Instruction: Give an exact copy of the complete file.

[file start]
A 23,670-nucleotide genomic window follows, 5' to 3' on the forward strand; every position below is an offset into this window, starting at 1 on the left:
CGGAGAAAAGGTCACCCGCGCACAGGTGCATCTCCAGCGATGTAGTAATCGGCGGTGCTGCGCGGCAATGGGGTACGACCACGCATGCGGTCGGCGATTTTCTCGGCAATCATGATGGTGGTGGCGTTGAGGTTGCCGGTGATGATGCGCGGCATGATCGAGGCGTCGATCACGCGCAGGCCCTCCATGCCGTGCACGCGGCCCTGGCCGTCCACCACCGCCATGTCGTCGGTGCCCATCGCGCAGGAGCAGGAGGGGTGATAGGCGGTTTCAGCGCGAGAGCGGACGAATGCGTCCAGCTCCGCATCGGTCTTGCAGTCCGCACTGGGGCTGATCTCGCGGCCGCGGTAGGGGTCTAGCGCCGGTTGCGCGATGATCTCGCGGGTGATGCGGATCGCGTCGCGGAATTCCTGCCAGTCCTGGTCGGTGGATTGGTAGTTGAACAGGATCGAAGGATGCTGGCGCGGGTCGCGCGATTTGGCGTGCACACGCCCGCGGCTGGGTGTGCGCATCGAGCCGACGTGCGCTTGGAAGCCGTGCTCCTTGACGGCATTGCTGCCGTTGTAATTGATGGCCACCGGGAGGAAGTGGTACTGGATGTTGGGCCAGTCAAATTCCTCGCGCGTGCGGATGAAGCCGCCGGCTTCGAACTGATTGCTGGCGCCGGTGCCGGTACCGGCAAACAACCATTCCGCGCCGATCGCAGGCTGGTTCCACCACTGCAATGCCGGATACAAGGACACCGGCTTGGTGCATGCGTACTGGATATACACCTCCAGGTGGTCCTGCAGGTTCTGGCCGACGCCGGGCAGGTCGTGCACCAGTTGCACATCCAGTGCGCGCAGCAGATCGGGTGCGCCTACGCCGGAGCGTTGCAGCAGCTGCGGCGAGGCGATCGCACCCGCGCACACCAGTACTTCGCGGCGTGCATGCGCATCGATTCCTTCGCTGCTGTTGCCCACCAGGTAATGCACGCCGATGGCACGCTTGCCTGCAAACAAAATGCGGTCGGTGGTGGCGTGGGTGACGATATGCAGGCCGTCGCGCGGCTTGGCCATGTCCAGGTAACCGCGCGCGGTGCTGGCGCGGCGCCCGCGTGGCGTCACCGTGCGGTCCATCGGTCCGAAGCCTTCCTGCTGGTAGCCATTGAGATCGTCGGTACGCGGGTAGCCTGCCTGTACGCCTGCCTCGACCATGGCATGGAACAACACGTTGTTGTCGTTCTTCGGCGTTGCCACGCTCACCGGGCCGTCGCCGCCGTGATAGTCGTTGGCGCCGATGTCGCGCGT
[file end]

A 23,670-nucleotide genomic window follows, 5' to 3' on the forward strand; every position below is an offset into this window, starting at 1 on the left:
CGGAGAAAAGGTCACCCGCGCACAGGTGCATCTCCAGCGATGTAGTAATCGGCGGTGCTGCGCGGCAATGGGGTACGACCACGCATGCGGTCGGCGATTTTCTCGGCAATCATGATGGTGGTGGCGTTGAGGTTGCCGGTGATGATGCGCGGCATGATCGAGGCGTCGATCACGCGCAGGCCCTCCATGCCGTGCACGCGGCCCTGGCCGTCCACCACCGCCATGTCGTCGGTGCCCATCGCGCAGGAGCAGGAGGGGTGATAGGCGGTTTCAGCGCGAGAGCGGACGAATGCGTCCAGCTCCGCATCGGTCTTGCAGTCCGCACTGGGGCTGATCTCGCGGCCGCGGTAGGGGTCTAGCGCCGGTTGCGCGATGATCTCGCGGGTGATGCGGATCGCGTCGCGGAATTCCTGCCAGTCCTGGTCGGTGGATTGGTAGTTGAACAGGATCGAAGGATGCTGGCGCGGGTCGCGCGATTTGGCGTGCACACGCCCGCGGCTGGGTGTGCGCATCGAGCCGACGTGCGCTTGGAAGCCGTGCTCCTTGACGGCATTGCTGCCGTTGTAATTGATGGCCACCGGGAGGAAGTGGTACTGGATGTTGGGCCAGTCAAATTCCTCGCGCGTGCGGATGAAGCCGCCGGCTTCGAACTGATTGCTGGCGCCGGTGCCGGTACCGGCAAACAACCATTCCGCGCCGATCGCAGGCTGGTTCCACCACTGCAATGCCGGATACAAGGACACCGGCTTGGTGCATGCGTACTGGATATACACCTCCAGGTGGTCCTGCAGGTTCTGGCCGACGCCGGGCAGGTCGTGCACCAGTTGCACATCCAGTGCGCGCAGCAGATCGGGTGCGCCTACGCCGGAGCGTTGCAGCAGCTGCGGCGAGGCGATCGCACCCGCGCACACCAGTACTTCGCGGCGTGCATGCGCATCGATTCCTTCGCTGCTGTTGCCCACCAGGTAATGCACGCCGATGGCACGCTTGCCTGCAAACAAAATGCGGTCGGTGGTGGCGTGGGTGACGATATGCAGGCCGTCGCGCGGCTTGGCCATGTCCAGGTAACCGCGCGCGGTGCTGGCGCGGCGCCCGCGTGGCGTCACCGTGCGGTCCATCGGTCCGAAGCCTTCCTGCTGGTAGCCATTGAGATCGTCGGTACGCGGGTAGCCTGCCTGTACGCCTGCCTCGACCATGGCATGGAACAACACGTTGTTGTCGTTCTTCGGCGTTGCCACGCTCACCGGGCCGTCGCCGCCGTGATAGTCGTTGGCGCCGATGTCGCGCGT